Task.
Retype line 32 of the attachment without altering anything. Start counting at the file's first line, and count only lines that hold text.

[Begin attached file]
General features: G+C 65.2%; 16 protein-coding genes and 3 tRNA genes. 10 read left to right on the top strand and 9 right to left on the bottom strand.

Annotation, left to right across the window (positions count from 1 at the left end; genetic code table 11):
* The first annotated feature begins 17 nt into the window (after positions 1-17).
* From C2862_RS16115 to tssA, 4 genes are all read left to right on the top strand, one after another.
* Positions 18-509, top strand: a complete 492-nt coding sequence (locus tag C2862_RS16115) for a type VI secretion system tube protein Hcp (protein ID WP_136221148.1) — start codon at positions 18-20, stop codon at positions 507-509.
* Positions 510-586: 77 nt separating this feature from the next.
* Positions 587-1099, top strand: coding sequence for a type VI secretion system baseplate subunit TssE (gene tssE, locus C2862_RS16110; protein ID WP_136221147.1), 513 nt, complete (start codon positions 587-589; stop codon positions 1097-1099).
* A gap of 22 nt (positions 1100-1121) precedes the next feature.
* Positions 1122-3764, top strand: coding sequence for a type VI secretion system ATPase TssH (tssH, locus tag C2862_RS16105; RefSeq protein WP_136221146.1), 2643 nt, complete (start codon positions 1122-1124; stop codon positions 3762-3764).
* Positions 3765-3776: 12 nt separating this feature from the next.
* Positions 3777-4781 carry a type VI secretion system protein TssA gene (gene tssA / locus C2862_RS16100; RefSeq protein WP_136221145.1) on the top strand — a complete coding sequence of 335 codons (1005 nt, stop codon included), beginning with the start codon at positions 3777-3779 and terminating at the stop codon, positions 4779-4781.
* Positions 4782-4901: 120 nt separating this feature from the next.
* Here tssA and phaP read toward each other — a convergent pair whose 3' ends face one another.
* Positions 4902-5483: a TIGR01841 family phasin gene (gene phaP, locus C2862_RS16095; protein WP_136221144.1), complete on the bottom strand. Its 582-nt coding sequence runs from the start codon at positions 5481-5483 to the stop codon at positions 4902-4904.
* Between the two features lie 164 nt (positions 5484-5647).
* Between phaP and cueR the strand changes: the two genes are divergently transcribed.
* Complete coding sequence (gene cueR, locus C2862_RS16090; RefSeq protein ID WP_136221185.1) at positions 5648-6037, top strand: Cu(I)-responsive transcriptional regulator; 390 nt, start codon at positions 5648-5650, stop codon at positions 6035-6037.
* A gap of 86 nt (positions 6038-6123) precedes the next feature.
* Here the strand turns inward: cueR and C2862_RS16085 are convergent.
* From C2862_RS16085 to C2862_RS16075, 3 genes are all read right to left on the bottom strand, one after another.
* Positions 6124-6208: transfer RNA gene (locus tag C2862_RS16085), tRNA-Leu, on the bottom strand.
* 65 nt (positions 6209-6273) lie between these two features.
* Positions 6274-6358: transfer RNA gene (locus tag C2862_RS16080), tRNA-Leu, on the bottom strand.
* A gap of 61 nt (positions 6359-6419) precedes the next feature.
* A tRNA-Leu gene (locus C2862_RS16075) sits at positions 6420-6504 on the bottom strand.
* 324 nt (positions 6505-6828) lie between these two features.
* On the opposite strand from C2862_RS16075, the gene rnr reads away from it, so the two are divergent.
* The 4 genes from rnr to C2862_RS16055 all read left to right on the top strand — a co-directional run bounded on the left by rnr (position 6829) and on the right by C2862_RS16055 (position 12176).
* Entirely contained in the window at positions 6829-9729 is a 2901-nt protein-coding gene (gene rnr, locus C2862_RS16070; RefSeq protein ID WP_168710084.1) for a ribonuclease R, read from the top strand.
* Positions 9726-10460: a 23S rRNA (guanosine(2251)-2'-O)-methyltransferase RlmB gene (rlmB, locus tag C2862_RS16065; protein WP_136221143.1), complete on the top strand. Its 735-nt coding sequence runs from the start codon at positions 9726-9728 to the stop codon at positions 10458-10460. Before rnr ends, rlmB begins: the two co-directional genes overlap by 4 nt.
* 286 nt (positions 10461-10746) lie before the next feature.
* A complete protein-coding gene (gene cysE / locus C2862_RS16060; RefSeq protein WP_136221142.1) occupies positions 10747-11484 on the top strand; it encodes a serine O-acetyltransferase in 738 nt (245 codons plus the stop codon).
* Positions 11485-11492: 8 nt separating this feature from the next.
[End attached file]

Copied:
* A complete protein-coding gene (gene cysE / locus C2862_RS16060; RefSeq protein WP_136221142.1) occupies positions 10747-11484 on the top strand; it encodes a serine O-acetyltransferase in 738 nt (245 codons plus the stop codon).